4. The larger bullet just hates being resized and leads the crap out of your forcing cone, barrel.

5. A little bit of all of these.

6. I'm totally wrong and its none of these.

12

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Just one more example of ballistic results that are counter-intuitive and illogical.

 

Just one more example of why we should respect the loading chart's minimum and maximum load data, and not go to extremes outside those limits. ;)

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At those velocities, you'd be better off throwing big rocks at the target. Just saying

 

Big Jake

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SB,

 

 

Were you using all the same cases. Nickle will not give you the same velocity as brass cases. Nickle does not expand at lower pressures. And, some brass has different case thickness and will expand differently at lower pressures. Did you only use two rounds in your chrono test. IMHO these loads are way underpowered and you are setting yourself up for problems. When testing use the same brand of brass for each load, each round also needs to be the same temperature. I'd load at least 5 of each.

 

LL'

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Shoot black powder and not worry about things trivial.

:D

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Hey Shotgun Bandit!

Sunday Morning and the coffee is good and its drizzlin rain here in Houston, Texas - :D

 

Couple of common items, Based on velocities, your shooting a pistol. ( I Hope)

 

I load 90gr bullets in my Colts/USFA's, type of powder and primers play major roles.

The bullet,regardless of diameter... not so much. Although, I use the .359 most of the time.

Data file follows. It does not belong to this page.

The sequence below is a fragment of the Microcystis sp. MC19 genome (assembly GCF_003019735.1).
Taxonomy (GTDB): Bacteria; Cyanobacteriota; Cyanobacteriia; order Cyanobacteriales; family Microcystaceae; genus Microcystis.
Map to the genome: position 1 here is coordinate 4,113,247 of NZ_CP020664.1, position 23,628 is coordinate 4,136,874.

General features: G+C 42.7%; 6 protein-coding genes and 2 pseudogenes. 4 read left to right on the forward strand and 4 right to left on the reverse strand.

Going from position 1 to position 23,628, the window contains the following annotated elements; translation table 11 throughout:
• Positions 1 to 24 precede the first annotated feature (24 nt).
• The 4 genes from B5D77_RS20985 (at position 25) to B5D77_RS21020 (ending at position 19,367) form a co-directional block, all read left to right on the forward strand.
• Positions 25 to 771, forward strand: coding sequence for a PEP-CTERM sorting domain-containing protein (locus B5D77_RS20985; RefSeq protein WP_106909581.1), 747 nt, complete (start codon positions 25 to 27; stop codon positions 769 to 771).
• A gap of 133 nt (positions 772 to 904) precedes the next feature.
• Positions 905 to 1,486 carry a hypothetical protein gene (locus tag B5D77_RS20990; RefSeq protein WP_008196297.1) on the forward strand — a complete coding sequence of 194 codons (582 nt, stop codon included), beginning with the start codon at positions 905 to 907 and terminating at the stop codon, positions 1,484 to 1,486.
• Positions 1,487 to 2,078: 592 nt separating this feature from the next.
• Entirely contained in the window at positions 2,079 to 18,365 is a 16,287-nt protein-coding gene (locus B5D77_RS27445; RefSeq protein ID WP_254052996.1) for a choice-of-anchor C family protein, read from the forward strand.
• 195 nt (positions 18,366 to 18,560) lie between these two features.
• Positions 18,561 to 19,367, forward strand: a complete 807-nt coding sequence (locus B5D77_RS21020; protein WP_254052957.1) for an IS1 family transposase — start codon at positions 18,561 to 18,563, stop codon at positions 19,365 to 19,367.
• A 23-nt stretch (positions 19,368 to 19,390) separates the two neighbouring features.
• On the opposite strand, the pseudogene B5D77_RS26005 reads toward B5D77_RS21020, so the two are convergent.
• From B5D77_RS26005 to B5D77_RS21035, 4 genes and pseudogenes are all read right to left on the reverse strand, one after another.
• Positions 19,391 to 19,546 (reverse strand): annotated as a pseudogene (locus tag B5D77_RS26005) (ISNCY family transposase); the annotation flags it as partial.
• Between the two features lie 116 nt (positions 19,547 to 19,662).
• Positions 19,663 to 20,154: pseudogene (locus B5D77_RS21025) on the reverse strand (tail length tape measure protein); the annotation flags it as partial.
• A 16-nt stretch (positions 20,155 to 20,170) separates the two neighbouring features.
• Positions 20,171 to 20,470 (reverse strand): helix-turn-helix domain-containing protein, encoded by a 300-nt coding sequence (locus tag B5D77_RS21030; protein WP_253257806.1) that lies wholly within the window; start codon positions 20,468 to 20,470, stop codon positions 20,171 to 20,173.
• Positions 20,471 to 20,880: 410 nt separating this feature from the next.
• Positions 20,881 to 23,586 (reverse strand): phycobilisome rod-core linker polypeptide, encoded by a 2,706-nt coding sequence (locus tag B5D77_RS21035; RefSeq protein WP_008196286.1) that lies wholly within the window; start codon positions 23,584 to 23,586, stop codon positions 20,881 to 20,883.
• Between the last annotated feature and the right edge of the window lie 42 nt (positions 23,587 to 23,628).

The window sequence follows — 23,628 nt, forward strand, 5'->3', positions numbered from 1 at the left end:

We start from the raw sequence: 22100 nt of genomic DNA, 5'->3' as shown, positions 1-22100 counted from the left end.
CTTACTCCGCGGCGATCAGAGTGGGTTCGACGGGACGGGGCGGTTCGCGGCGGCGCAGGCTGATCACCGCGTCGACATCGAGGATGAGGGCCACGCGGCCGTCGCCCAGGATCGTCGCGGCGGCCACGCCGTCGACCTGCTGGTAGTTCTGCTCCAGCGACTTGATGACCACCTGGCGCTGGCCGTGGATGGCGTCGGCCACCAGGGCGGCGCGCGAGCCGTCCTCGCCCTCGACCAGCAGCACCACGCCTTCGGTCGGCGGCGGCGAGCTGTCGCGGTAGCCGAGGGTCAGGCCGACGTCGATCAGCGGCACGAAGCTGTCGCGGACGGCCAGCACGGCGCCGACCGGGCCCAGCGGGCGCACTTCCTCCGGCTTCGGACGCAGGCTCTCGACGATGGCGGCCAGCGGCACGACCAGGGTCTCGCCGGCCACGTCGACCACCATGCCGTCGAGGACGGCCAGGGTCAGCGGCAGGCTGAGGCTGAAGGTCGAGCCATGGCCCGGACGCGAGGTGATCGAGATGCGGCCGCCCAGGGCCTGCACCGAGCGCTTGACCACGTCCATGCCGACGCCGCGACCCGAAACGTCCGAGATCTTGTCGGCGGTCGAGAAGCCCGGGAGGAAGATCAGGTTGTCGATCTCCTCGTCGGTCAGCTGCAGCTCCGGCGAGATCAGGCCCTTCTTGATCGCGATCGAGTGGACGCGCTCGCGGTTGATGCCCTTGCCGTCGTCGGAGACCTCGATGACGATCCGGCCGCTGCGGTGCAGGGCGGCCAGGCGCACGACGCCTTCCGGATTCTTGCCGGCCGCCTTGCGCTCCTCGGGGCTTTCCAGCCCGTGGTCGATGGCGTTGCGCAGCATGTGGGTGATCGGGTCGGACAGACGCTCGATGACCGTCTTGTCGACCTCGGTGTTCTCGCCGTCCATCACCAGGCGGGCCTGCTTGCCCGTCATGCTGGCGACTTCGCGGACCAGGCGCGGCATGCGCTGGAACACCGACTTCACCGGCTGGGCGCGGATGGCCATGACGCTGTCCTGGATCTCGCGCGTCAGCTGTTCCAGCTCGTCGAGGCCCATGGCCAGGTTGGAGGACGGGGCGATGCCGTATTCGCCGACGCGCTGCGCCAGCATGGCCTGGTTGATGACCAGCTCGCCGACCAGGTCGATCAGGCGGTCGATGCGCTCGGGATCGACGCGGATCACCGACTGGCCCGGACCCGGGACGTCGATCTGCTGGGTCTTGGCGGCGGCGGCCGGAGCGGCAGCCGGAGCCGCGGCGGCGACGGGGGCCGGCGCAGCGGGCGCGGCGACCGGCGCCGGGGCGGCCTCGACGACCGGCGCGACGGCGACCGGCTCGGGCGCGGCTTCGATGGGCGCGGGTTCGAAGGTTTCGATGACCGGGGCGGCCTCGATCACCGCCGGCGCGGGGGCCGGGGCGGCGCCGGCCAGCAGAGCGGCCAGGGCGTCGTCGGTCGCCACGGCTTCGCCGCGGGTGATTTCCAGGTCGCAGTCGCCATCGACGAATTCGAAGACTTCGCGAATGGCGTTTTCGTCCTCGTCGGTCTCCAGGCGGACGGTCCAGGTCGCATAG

Brass has to be consistent, cracks even little ones around the lip can really release pressure and you will get low readings, which are correct (usually). Do not use beatup, discolored brass.

 

Look at the brass after you have fired 5 rounds through the chronograph, - any with powder left in them? sides scorched? any with split lips? Primer looks flat or kinda pushed in?

 

What kind of gun are you shooting? Older guns can have one or more cylinders holes out of specs. This can cause the brass not to expand to the confines of the cylinder and lowers the reading, which is correct.

 

All in all, you now have a base on which to build from. :FlagAm:

You found out that your gun shoots inconsistent velocities with this load. Review your information and maybe all you need is Magnum primers( I am convinced that they are the best ) . Maybe a bump up of half a grain. Maybe a change of powder.

 

Your in control. :D

 

If you need some loading info PM me and we can exchange thoughts.

 

Great luck and be safe.

Oklahoma Dee

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The powder residue from the 1st wimp loads is fouling the barrel so badly that the second round of wimp loads cant fight their way outta the crud in the barrel. :)

 

Load 'em up and let em fly,RING that steel,let em know ya ain[t a feard a no recoil no how !